There's usually a sprint at the end of the men's race, but this year, the race unfolded quite differently. Early in the race, Marcel Hug (Switzerland), Daniel Romanchuck (United States), Ernst Van Dyk (South Africa) and Hiroki Nishida (Japan) made up the leading pack. Van Dyk and Nishida lost pace in the heavy rain, leaving Hug and Romanchuck to vie for the top position. Passing the halfway mark with just a 2 second difference, Hug picked up speed. He kept his lead, extending the time difference to 33 seconds at the 25 km mark. Keeping his pace, he finished at 1:30:44. With two wins in Tokyo, Hug has won all 6 of the Abbott World Marathon Majors during his racing career. "I do well in the rain. I'm very happy to be able to fulfill my wish to win in Tokyo", he said, relishing his joy.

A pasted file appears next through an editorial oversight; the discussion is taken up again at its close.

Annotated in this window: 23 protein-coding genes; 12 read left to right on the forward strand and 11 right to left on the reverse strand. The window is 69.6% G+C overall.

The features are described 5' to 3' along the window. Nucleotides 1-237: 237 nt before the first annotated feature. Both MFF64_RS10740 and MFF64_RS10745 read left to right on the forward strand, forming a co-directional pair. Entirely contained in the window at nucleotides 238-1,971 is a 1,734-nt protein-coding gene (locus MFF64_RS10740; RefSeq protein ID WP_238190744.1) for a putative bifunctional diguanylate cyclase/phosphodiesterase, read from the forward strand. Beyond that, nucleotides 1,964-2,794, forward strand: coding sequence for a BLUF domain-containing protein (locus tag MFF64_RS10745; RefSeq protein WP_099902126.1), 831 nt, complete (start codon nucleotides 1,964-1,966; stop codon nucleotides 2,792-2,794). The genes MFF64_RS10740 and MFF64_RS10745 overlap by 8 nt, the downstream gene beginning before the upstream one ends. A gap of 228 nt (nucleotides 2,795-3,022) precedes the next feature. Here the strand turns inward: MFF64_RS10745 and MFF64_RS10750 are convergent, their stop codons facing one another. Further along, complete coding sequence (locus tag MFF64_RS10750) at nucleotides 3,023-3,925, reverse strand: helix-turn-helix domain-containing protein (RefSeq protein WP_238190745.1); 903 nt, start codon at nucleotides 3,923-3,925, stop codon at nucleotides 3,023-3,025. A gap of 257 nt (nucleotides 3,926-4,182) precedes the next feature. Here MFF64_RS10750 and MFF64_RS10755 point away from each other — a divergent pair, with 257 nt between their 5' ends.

Kota Hokinoue was the fastest Japanese, placing 4th. Tomoki Suzuki who placed 2nd last year, came in 6th, while last year's winner, Hiroyuki Yamamoto gave a lackluster performance and placed 9th. 11 out of 26 entrants withdrew, evidence of the tough weather conditions.
On the women's side, it was a close race for Manuela Schar (Switzerland) and Susannah Scaroni (United States), until Schar picked up speed past the halfway mark. She won her second Tokyo Marathon, almost 2 minutes ahead of everyone else. She reflected on the race and commented, "The cold made it a tough race. It was especially tough past the 10 km mark. I'm glad I was prefaced with long clothing and gloves. This win will give me the motivation and confidence to move on to London and Boston".
Kazumi Nakayama led the Japanese pack, while Tsubasa Kina pulled out of the race midway.